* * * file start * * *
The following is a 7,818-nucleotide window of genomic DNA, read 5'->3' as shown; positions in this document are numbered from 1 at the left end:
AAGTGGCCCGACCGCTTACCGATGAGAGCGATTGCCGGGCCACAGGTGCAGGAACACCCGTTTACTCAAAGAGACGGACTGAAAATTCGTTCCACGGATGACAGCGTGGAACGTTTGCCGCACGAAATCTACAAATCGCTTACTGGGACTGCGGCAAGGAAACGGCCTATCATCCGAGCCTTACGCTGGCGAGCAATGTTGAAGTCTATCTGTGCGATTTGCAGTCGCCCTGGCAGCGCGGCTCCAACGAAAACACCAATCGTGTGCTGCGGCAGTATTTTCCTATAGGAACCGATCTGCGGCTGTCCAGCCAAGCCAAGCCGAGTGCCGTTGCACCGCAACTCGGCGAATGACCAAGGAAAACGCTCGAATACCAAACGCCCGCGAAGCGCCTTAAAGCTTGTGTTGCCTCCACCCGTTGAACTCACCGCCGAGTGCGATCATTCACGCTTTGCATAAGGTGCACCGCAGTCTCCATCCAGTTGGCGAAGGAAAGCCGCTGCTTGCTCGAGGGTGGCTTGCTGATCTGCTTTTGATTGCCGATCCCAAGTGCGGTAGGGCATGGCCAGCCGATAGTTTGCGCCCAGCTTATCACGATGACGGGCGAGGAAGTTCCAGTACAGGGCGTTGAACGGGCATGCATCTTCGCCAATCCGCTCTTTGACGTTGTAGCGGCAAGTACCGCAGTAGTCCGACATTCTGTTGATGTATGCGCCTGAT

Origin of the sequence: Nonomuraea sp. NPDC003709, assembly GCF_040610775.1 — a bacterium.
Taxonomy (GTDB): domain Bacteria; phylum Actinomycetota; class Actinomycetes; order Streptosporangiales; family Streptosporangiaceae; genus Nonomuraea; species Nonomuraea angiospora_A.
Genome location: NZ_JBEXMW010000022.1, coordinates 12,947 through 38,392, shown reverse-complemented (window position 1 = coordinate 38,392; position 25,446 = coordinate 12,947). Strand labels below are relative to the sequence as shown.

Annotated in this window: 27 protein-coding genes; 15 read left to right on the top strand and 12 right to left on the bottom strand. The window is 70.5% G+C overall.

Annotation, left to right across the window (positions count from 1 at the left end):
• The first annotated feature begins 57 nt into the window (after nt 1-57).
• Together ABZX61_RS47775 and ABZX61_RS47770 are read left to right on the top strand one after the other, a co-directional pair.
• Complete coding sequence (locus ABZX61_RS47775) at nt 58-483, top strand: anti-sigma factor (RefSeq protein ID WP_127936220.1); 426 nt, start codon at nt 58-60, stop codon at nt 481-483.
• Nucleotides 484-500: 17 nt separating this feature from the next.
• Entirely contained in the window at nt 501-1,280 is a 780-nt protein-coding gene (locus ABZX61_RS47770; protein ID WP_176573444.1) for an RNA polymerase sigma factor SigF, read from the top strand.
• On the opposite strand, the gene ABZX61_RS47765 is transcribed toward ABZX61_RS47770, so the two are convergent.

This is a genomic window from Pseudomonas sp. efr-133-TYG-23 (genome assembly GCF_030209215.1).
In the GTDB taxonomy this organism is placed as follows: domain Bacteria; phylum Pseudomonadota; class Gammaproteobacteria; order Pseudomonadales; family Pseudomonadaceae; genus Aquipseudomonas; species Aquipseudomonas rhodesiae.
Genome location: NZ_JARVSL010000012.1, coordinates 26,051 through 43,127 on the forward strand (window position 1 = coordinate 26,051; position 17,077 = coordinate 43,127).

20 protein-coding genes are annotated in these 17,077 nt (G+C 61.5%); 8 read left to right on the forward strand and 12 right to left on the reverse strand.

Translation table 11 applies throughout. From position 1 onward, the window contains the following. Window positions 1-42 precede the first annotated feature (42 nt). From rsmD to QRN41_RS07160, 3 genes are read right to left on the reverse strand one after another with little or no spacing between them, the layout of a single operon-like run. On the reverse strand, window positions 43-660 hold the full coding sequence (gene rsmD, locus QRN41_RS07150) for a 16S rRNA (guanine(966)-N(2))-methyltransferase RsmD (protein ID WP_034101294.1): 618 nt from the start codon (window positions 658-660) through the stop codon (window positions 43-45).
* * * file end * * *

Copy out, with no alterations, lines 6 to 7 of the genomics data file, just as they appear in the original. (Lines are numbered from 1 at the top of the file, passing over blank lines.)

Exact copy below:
Annotated in this window: 27 protein-coding genes; 15 read left to right on the top strand and 12 right to left on the bottom strand. The window is 70.5% G+C overall.

Annotation, left to right across the window (positions count from 1 at the left end):